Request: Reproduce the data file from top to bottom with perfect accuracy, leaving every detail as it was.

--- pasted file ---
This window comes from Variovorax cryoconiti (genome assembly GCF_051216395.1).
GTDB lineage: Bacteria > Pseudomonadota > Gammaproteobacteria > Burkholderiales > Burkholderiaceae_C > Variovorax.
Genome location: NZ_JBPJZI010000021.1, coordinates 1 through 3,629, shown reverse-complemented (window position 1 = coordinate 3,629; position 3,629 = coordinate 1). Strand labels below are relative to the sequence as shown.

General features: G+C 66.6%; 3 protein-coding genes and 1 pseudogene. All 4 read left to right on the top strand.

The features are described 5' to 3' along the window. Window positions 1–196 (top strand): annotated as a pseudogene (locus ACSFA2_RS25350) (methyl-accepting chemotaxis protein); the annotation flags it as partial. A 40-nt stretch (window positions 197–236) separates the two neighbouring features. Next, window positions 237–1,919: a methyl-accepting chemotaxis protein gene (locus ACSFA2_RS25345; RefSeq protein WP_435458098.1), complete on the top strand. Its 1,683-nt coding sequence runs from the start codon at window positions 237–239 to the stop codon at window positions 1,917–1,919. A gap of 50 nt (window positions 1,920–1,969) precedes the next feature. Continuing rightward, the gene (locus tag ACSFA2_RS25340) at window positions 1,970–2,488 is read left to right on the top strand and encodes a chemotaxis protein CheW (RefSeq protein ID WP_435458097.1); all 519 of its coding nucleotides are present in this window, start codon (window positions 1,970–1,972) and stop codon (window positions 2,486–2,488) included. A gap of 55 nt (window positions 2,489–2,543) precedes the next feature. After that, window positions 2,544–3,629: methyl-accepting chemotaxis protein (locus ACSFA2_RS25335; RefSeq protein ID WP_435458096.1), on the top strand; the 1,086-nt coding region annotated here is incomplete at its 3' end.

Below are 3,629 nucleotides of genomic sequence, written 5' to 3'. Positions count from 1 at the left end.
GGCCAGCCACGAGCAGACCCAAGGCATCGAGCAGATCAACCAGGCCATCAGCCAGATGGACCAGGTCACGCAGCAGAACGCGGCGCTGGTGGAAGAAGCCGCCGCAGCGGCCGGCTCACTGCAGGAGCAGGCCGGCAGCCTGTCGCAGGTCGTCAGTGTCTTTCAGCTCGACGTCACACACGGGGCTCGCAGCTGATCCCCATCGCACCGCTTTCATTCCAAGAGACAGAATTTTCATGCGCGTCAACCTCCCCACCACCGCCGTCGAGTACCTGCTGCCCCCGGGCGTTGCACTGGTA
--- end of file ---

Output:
This window comes from Variovorax cryoconiti (genome assembly GCF_051216395.1).
GTDB lineage: Bacteria > Pseudomonadota > Gammaproteobacteria > Burkholderiales > Burkholderiaceae_C > Variovorax.
Genome location: NZ_JBPJZI010000021.1, coordinates 1 through 3,629, shown reverse-complemented (window position 1 = coordinate 3,629; position 3,629 = coordinate 1). Strand labels below are relative to the sequence as shown.

General features: G+C 66.6%; 3 protein-coding genes and 1 pseudogene. All 4 read left to right on the top strand.

The features are described 5' to 3' along the window. Window positions 1–196 (top strand): annotated as a pseudogene (locus ACSFA2_RS25350) (methyl-accepting chemotaxis protein); the annotation flags it as partial. A 40-nt stretch (window positions 197–236) separates the two neighbouring features. Next, window positions 237–1,919: a methyl-accepting chemotaxis protein gene (locus ACSFA2_RS25345; RefSeq protein WP_435458098.1), complete on the top strand. Its 1,683-nt coding sequence runs from the start codon at window positions 237–239 to the stop codon at window positions 1,917–1,919. A gap of 50 nt (window positions 1,920–1,969) precedes the next feature. Continuing rightward, the gene (locus tag ACSFA2_RS25340) at window positions 1,970–2,488 is read left to right on the top strand and encodes a chemotaxis protein CheW (RefSeq protein ID WP_435458097.1); all 519 of its coding nucleotides are present in this window, start codon (window positions 1,970–1,972) and stop codon (window positions 2,486–2,488) included. A gap of 55 nt (window positions 2,489–2,543) precedes the next feature. After that, window positions 2,544–3,629: methyl-accepting chemotaxis protein (locus ACSFA2_RS25335; RefSeq protein ID WP_435458096.1), on the top strand; the 1,086-nt coding region annotated here is incomplete at its 3' end.

Below are 3,629 nucleotides of genomic sequence, written 5' to 3'. Positions count from 1 at the left end.
GGCCAGCCACGAGCAGACCCAAGGCATCGAGCAGATCAACCAGGCCATCAGCCAGATGGACCAGGTCACGCAGCAGAACGCGGCGCTGGTGGAAGAAGCCGCCGCAGCGGCCGGCTCACTGCAGGAGCAGGCCGGCAGCCTGTCGCAGGTCGTCAGTGTCTTTCAGCTCGACGTCACACACGGGGCTCGCAGCTGATCCCCATCGCACCGCTTTCATTCCAAGAGACAGAATTTTCATGCGCGTCAACCTCCCCACCACCGCCGTCGAGTACCTGCTGCCCCCGGGCGTTGCACTGGTA